It was a feel-good story for the 31-year-old rookie.
After spending 14 seasons pitching in the minors, the Mets finally gave LHP Scott Rice his major league debut at the start of the season. Rice, a former first-round pick of the Baltimore Orioles, spent his professional career pitching everywhere from the Texas Rangers and Colorado Rockies organizations to various independent leagues.
How Rice Did on the Mound:
Rice could not have asked for a better start to his career, pitching a 1-2-3 inning with two strikeouts against the San Diego Padres on Opening Day.
The reliever continued his dominance as the season progressed. His only real bump in the road was a rough patch in the beginning of June, where his ERA jumped from 3.08 to 4.97. Although he at times struggled with control, Rice’s ability to get lefties out made him one of the most valuable and reliable pieces of the Mets’ bullpen.
Scott “Every Minute” Rice, as SNY’s Gary Cohen nicknamed him, was dependable out of the bullpen when not overused or exposed to too many right-handed hitters. He was the quintessential lefty specialist; in 37 innings, he had a 1.70 ERA against lefties with a 0.84 WHIP and 35 strikeouts. They hit a mere .174/.244/.223 against him.
Overall, in 51 innings this season, Rice pitched to a 3.71 ERA with 41 strikeouts and 27 walks. He was a ground ball specialist, as 60.3 % of the balls hit in play off of him were ground balls, according to FanGraphs. In fact, he only allowed one home run the entire year.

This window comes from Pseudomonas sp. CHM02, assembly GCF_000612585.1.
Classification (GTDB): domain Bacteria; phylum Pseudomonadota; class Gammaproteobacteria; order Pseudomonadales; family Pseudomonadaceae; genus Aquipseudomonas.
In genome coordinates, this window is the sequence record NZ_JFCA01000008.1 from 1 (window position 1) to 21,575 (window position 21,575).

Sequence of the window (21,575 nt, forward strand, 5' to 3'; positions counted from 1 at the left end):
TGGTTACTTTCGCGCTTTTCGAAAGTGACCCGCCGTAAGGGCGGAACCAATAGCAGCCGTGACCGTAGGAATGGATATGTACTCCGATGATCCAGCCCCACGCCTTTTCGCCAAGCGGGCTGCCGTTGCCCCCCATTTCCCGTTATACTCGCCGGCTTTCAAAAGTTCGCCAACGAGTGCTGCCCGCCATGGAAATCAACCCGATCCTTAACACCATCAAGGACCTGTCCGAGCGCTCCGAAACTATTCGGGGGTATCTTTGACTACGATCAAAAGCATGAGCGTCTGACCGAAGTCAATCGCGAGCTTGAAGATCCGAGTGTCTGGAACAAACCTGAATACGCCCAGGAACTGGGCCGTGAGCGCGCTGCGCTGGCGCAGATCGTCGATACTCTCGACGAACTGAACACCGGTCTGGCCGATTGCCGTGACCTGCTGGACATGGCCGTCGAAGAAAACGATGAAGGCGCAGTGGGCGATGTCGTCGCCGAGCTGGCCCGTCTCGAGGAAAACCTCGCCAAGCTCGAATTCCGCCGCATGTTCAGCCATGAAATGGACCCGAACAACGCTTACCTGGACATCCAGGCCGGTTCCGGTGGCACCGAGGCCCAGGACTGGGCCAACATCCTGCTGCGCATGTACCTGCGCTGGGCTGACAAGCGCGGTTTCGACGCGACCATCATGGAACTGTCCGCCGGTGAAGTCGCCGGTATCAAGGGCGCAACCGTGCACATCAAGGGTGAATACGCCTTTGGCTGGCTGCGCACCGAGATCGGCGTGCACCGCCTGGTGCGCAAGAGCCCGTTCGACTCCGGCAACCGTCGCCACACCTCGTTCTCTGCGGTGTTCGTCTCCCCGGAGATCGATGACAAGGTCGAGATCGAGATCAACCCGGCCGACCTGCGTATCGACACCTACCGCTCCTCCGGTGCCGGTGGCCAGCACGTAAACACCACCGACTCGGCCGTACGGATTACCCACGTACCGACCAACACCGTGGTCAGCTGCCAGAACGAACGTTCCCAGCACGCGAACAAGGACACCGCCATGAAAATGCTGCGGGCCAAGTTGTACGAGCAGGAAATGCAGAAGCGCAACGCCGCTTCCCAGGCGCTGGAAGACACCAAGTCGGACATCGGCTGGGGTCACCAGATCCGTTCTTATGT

“He’s had an outstanding year, just an outstanding year,” manager Terry Collins said of Rice. “The job he’s done time and time again, where he’s come in in a big situation and got a big out. He should be very proud.  years in the minor leagues? He certainly did a good job for us.”
Unfortunately, on September 6th, Rice’s season was cut short due to injury. The pitcher, who at the time led the league with 73 appearances, underwent surgery to repair a sports hernia.
Areas to Improve Upon:
The key to Rice’s success is to simply not face right-handed batters. His 9.00 ERA and 2.71 WHIP against them, with batters hitting .362, are evidence that he should remain a LOOGY (left handed one out guy).
Projected Role in 2014:
Rice is under team control for 2014, and it is likely that he will make the team out of spring training, as he did this year.
The Mets have a history of wearing down their left-handed relievers, like Pedro Feliciano and Tim Byrdak, so it is essential that Rice not be overused next season. Sandy Alderson stated last month that he will be improving the depth of next year’s bullpen, which should ease Rice’s potential workload.